Unit testsThe Agile Test Pyramid focusses on a solid base of Unit tests. Although unit tests do not focus on the end to end scenarios that the manual testers might be executing they do have a lot of advantages over Automated UI tests: They are cheap to build and maintain, give really exact error messages of where some piece of code is not working as expected and most of all they are (or should be) executing fast. Another benefit of unit tests is that they ensure proper isolation of dependencies leading to a better cleaner software architecture. I’ve witnessed to many projects where was asked to help to write unit tests for a certain piece of software which was full of spaghetti code that made it nearly impossible to write tests. Writing unit tests immediately from the start while writing your app code (preferably even in TDD style) will certainly lead to cleaner and better testable code. As an example of fast feedback take a look at the live unit testing feature of Visual Studio 2017 where you immediately see feedback of your unit tests while editing your code. In my role as consultant I’m often ask to come up with some guidelines and rules around unit testing. My approach is that just setting certain rules around unit testing is not going to work it makes developers focus to much on these rules and not on the actual purpose: building better software. An example of this is setting rules on code coverage. A question that is often raised is: “Shall we set a rule for code coverage on 80 / 90 / 100%?” Doing this often leads in developers aiming for this number of code coverage and makes them think they are finished when reaching this “goal”. If you can reach the 80% code coverage with just testing all the simple code and leave 20% of complex code untested you are clearly missing the point of why we are writing unit tests.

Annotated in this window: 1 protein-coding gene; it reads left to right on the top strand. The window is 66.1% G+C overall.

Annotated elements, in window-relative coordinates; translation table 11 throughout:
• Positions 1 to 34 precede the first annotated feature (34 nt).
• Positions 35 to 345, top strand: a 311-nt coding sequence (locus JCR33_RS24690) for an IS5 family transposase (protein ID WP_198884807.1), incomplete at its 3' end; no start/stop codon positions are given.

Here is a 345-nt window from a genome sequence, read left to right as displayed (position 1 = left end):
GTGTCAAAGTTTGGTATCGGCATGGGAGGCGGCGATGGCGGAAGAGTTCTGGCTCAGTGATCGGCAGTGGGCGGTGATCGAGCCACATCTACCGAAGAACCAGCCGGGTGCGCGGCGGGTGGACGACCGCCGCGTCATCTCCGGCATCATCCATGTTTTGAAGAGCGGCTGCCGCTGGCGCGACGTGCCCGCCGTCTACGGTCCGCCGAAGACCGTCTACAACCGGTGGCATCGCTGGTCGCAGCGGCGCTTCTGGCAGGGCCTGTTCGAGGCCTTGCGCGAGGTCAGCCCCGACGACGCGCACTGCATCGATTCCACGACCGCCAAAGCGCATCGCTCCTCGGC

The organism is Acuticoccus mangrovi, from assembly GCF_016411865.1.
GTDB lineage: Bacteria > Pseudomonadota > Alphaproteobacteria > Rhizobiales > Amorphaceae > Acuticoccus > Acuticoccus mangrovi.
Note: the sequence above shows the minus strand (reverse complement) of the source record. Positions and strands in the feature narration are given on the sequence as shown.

“Shall we set a rule for code coverage on 80 / 90 / 100%?” Doing this often leads in developers aiming for this number of code coverage and makes them think they are finished when reaching this “goal”.The only way to make unit testing work for your team is to have the full team believe writing unit tests is good for them as a team and it gives them the ability to make changes easier in existing code saving time and money. If you are building a stable base of the testing pyramid out of unit tests make sure these tests run fast and don’t have any external dependencies. if tests become slow only 1 thing will happen: people will stop running them and all it’s value will be lost. If you set up a good software architecture that focusses on loosely coupling for example using dependency injection your code will be a lot easier to unit test because it’s also easier to create mocks for your dependencies. So what kind of tools do i prefer?